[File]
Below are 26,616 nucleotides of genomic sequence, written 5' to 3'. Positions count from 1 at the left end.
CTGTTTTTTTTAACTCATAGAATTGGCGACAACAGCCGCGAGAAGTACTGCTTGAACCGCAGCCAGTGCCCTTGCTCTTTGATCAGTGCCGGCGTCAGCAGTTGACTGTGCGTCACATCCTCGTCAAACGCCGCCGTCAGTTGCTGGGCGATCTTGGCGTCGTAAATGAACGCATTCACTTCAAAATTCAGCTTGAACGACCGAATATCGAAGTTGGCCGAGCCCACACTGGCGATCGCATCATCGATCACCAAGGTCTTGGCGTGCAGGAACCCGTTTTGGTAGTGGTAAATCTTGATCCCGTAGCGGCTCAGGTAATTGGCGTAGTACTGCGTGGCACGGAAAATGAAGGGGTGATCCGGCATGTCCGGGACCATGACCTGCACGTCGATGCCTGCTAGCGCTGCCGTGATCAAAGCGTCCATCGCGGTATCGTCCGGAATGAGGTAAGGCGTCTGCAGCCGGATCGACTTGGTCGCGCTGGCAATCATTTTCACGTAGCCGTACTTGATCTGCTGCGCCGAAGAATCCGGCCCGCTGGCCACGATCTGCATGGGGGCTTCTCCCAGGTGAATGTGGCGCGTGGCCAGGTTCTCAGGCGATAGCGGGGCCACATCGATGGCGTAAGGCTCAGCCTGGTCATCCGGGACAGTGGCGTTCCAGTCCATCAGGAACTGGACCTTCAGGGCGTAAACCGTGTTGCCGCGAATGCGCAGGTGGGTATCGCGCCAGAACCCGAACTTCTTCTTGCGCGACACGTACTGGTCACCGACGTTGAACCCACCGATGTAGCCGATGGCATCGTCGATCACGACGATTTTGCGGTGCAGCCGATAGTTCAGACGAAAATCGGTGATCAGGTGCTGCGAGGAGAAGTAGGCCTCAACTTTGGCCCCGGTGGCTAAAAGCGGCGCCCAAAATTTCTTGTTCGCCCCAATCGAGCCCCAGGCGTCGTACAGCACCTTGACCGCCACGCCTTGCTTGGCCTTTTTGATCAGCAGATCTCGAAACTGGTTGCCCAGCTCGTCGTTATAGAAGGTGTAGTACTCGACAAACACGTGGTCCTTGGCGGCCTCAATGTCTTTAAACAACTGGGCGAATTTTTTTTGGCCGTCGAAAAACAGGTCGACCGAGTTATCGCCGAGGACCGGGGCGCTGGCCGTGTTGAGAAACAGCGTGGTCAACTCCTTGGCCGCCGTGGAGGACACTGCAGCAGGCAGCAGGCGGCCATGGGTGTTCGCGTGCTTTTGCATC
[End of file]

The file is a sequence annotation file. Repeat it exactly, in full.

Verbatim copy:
Below are 26,616 nucleotides of genomic sequence, written 5' to 3'. Positions count from 1 at the left end.
CTGTTTTTTTTAACTCATAGAATTGGCGACAACAGCCGCGAGAAGTACTGCTTGAACCGCAGCCAGTGCCCTTGCTCTTTGATCAGTGCCGGCGTCAGCAGTTGACTGTGCGTCACATCCTCGTCAAACGCCGCCGTCAGTTGCTGGGCGATCTTGGCGTCGTAAATGAACGCATTCACTTCAAAATTCAGCTTGAACGACCGAATATCGAAGTTGGCCGAGCCCACACTGGCGATCGCATCATCGATCACCAAGGTCTTGGCGTGCAGGAACCCGTTTTGGTAGTGGTAAATCTTGATCCCGTAGCGGCTCAGGTAATTGGCGTAGTACTGCGTGGCACGGAAAATGAAGGGGTGATCCGGCATGTCCGGGACCATGACCTGCACGTCGATGCCTGCTAGCGCTGCCGTGATCAAAGCGTCCATCGCGGTATCGTCCGGAATGAGGTAAGGCGTCTGCAGCCGGATCGACTTGGTCGCGCTGGCAATCATTTTCACGTAGCCGTACTTGATCTGCTGCGCCGAAGAATCCGGCCCGCTGGCCACGATCTGCATGGGGGCTTCTCCCAGGTGAATGTGGCGCGTGGCCAGGTTCTCAGGCGATAGCGGGGCCACATCGATGGCGTAAGGCTCAGCCTGGTCATCCGGGACAGTGGCGTTCCAGTCCATCAGGAACTGGACCTTCAGGGCGTAAACCGTGTTGCCGCGAATGCGCAGGTGGGTATCGCGCCAGAACCCGAACTTCTTCTTGCGCGACACGTACTGGTCACCGACGTTGAACCCACCGATGTAGCCGATGGCATCGTCGATCACGACGATTTTGCGGTGCAGCCGATAGTTCAGACGAAAATCGGTGATCAGGTGCTGCGAGGAGAAGTAGGCCTCAACTTTGGCCCCGGTGGCTAAAAGCGGCGCCCAAAATTTCTTGTTCGCCCCAATCGAGCCCCAGGCGTCGTACAGCACCTTGACCGCCACGCCTTGCTTGGCCTTTTTGATCAGCAGATCTCGAAACTGGTTGCCCAGCTCGTCGTTATAGAAGGTGTAGTACTCGACAAACACGTGGTCCTTGGCGGCCTCAATGTCTTTAAACAACTGGGCGAATTTTTTTTGGCCGTCGAAAAACAGGTCGACCGAGTTATCGCCGAGGACCGGGGCGCTGGCCGTGTTGAGAAACAGCGTGGTCAACTCCTTGGCCGCCGTGGAGGACACTGCAGCAGGCAGCAGGCGGCCATGGGTGTTCGCGTGCTTTTGCATC